Policymakers on Tuesday reiterated their commitment to not allow recreational marijuana in Utah; they went ahead with the legislation to streamline the medical cannabis program emerging in the state.
The multifaceted bill discussed will provide:
- The opportunity to expunge any prosecution faced by them in the past. Patients can now remove any record of marijuana conviction against them as a result of their possession of cannabis in the form that will now be considered as legal.
- The number of cannabis recommendations that can be issued by a qualified medical practitioner has been increased from 175 to 275 in the case of general practitioners and for specialists, it has gone up from 300 to 600.
- Elimination of a much-criticized packaging prerequisite for raw flowers- the use of a blister pack to package raw flowers for sale.
Patron of the bill, Senate Majority Leader Evan Vickers, who is also a pharmacist, put to rest all the concerns regarding the state moving towards legalization of recreational cannabis. Vickers acknowledged that it is very tricky to design a practical cannabis program; he described developing a program that had the right balance of control and flexibility as “tiptoeing through a minefield.”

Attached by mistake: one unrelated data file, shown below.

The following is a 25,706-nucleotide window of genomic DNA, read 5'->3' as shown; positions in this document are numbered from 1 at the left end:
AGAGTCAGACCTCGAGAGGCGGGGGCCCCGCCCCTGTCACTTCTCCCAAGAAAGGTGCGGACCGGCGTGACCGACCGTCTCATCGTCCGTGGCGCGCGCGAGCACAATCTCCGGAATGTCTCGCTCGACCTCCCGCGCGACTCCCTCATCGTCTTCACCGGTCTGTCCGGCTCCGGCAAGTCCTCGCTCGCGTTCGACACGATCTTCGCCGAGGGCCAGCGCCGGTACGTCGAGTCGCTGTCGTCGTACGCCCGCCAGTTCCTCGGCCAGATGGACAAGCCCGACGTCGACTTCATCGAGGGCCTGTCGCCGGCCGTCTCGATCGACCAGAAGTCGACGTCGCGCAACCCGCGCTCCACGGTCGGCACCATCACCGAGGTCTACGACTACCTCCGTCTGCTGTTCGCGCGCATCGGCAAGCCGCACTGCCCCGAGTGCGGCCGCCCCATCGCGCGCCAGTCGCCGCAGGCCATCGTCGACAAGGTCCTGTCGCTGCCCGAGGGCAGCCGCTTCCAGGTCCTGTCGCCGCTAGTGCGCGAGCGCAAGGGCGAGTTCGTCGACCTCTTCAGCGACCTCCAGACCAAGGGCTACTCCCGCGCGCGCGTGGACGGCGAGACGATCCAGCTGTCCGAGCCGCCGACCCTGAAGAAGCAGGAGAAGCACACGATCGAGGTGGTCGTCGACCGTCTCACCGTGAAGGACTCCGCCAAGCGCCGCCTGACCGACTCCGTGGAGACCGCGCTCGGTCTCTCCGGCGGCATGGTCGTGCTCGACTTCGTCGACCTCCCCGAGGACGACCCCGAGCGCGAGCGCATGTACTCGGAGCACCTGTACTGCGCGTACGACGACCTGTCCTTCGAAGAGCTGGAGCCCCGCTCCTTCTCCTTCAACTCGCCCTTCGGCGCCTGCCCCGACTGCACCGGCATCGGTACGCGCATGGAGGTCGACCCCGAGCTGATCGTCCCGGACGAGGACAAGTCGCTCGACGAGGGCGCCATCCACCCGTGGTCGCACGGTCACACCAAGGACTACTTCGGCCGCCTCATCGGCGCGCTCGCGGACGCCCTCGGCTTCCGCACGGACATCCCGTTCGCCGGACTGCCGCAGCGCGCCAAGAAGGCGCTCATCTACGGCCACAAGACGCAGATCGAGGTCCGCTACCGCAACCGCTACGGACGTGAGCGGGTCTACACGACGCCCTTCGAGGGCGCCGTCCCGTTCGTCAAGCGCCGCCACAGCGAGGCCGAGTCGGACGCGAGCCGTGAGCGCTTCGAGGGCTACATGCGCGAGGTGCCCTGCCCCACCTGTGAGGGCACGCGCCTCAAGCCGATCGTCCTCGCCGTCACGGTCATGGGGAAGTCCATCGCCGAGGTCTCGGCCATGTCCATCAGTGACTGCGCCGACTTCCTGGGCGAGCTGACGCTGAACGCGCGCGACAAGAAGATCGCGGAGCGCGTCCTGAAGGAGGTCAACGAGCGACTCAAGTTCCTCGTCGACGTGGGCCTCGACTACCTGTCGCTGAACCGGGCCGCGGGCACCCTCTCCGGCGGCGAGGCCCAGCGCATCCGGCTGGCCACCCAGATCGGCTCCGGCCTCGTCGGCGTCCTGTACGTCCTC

There were some voices of protest rising against the bill, but the bill passed with majority votes. Vickers underlined the fact that his intention is to strengthen the cannabis program of the state; it is expected to be fully functional by next month.